James missed Saturday’s loss to Chicago – the Cavs fell to 0-4 this season without their superstar – and was listed as questionable before arriving at Quicken Loans Arena. He looked fit from the start, delivering an early dunk and adding one in the fourth that he capped by screaming, “That’s and one!” at MiIwaukee’s John Henson, who fouled him.

James’ dunk triggered an 11-0 run that helped put away the Bucks, who were within 86-85 midway through the fourth.

Malcolm Brogdon scored 20 to lead Milwaukee, and Bucks All-Star Giannis Antetokounmpo scored just nine on 4-of-13 shooting.

The Bucks may have sustained a costly injury as forward Michael Beasley sprained his left knee in the first half. Beasley’s knee buckled grotesquely as he tried to defend James on the baseline. He scored 11 points before going down and had to be helped to Milwaukee’s locker room.

Looking to stay on top in the East, the Cavs signed free agent point guard Deron Williams before the game.

The three-time All-Star gives Cleveland depth, someone to lead its second unit and a reliable backup for Irving. Williams negotiated a buyout of his contract last week with Dallas before being waived and informing the Cavs he wanted to join them and try to win a title.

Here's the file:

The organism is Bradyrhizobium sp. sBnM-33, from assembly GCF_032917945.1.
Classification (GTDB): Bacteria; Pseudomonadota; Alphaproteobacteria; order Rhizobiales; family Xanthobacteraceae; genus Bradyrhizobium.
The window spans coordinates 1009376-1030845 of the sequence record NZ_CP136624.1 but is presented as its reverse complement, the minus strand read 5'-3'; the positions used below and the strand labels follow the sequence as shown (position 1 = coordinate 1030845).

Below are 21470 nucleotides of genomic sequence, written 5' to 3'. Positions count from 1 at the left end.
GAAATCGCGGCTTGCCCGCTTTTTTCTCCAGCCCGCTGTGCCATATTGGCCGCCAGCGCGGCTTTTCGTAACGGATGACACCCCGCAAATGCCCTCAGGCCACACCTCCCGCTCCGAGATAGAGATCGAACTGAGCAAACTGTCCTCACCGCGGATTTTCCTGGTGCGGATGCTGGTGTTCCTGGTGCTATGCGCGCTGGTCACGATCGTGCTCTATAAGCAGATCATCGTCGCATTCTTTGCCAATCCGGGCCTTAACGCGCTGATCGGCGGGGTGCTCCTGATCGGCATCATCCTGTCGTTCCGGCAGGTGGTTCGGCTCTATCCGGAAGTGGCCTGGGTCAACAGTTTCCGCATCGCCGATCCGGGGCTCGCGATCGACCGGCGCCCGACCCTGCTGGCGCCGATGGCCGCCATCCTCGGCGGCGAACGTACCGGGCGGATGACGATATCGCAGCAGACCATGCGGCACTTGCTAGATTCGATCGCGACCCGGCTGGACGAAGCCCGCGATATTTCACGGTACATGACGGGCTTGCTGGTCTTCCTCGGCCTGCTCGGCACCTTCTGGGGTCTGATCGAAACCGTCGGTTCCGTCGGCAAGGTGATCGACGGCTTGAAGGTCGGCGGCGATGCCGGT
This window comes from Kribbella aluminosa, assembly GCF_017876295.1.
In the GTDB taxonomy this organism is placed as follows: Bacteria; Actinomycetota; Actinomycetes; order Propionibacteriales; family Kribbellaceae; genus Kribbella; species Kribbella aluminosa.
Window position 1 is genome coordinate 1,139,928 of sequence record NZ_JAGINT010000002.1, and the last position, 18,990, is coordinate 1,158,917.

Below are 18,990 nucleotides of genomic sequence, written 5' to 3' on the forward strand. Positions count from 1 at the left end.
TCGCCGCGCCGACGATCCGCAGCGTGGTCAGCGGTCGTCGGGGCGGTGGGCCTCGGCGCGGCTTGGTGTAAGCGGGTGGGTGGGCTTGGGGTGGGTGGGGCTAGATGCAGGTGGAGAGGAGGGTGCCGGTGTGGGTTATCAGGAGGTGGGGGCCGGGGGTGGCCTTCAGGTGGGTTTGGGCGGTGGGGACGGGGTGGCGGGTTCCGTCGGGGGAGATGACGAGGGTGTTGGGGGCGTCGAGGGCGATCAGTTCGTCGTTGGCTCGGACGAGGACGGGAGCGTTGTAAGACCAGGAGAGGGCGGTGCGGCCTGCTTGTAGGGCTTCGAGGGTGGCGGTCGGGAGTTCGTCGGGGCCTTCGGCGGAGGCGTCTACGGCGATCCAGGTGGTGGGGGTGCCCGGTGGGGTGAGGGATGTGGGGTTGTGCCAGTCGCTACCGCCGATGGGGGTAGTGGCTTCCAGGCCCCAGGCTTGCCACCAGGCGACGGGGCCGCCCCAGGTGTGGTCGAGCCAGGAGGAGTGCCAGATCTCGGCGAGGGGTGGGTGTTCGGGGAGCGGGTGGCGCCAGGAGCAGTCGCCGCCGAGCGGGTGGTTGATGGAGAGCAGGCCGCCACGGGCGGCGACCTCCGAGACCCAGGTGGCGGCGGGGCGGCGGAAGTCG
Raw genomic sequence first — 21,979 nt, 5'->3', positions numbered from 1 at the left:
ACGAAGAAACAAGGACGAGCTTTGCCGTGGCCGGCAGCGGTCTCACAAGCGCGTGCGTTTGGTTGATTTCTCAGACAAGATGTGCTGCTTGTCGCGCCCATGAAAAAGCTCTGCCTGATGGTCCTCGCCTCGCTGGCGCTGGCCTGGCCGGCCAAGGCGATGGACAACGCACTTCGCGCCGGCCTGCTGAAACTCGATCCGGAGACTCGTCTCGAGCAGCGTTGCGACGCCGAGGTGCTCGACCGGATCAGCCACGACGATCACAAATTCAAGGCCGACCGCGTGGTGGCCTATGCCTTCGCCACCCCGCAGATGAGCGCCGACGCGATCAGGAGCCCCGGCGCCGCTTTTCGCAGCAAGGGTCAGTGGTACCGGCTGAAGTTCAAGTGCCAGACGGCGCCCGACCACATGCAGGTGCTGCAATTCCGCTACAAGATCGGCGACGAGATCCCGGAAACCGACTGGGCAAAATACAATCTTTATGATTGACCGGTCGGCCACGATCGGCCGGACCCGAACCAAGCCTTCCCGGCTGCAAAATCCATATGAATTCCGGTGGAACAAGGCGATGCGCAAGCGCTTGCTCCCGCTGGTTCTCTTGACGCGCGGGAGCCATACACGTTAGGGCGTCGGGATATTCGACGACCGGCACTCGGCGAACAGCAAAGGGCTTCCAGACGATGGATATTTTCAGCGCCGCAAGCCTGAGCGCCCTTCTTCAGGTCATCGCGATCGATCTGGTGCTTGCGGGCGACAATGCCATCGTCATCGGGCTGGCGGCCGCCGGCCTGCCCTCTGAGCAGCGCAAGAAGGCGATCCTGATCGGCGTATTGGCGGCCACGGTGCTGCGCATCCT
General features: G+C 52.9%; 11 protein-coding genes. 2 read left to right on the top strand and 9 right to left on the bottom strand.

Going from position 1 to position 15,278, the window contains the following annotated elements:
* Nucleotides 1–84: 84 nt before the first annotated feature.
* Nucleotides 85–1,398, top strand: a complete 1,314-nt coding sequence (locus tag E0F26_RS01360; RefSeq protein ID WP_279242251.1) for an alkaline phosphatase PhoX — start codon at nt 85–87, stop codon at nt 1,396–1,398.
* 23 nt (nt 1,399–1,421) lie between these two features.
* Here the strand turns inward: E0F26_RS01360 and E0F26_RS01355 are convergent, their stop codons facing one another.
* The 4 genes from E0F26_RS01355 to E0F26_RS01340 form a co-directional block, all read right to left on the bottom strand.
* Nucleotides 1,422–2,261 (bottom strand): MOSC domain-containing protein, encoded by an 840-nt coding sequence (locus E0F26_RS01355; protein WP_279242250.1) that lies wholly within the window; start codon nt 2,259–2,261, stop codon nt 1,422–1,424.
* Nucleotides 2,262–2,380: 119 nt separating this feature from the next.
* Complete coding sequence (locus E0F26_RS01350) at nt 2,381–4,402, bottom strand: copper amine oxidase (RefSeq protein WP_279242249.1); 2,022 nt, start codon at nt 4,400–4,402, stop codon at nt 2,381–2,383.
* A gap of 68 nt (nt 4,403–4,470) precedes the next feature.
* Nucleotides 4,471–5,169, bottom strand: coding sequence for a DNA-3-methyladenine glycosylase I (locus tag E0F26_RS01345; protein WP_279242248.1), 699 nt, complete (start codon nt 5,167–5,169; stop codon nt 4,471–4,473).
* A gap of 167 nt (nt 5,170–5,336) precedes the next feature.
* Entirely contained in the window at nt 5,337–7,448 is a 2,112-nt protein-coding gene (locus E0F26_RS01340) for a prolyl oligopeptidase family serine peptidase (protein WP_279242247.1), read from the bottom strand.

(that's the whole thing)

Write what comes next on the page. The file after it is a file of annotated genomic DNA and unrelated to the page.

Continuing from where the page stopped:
Cleveland is more than happy to add him to a bench that has improved in the last month with the additions of Kyle Korver and Derrick Williams, who combined for 27 points in the win.

There’s also a chance the Cavs could sign free agent center Andrew Bogut, who was waived by Philadelphia on Monday and is being courted by several teams.

Derrick Williams beat the horn ending the third quarter by dropping a 3-pointer from 35 feet to give Cleveland a 77-73 lead entering the fourth.

The Cavs were down by seven earlier in the quarter before going on a 13-0 run.

TIP-INS

Bucks: Beasley started for G Khris Middleton, who didn’t make the trip as part of the team’s plan to rest him in back-to-back games. He missed three months with a torn hamstring. … G Matthew Dellavedova spent part of the pregame meeting with former Cavs teammates and coaches. He received his diamond championship ring on Milwaukee’s previous visit. … Coach Jason Kidd said it’s a treat getting to watch Antetokounmpo develop. He’s the only NBA player leading his team in points, rebounds, assists, blocks and steals. “It’s a great seat to have,” Kidd said. “When you’re able to see for the last three years, his growth and understanding, how fast he picked up things and how much he wants to be good in this league.”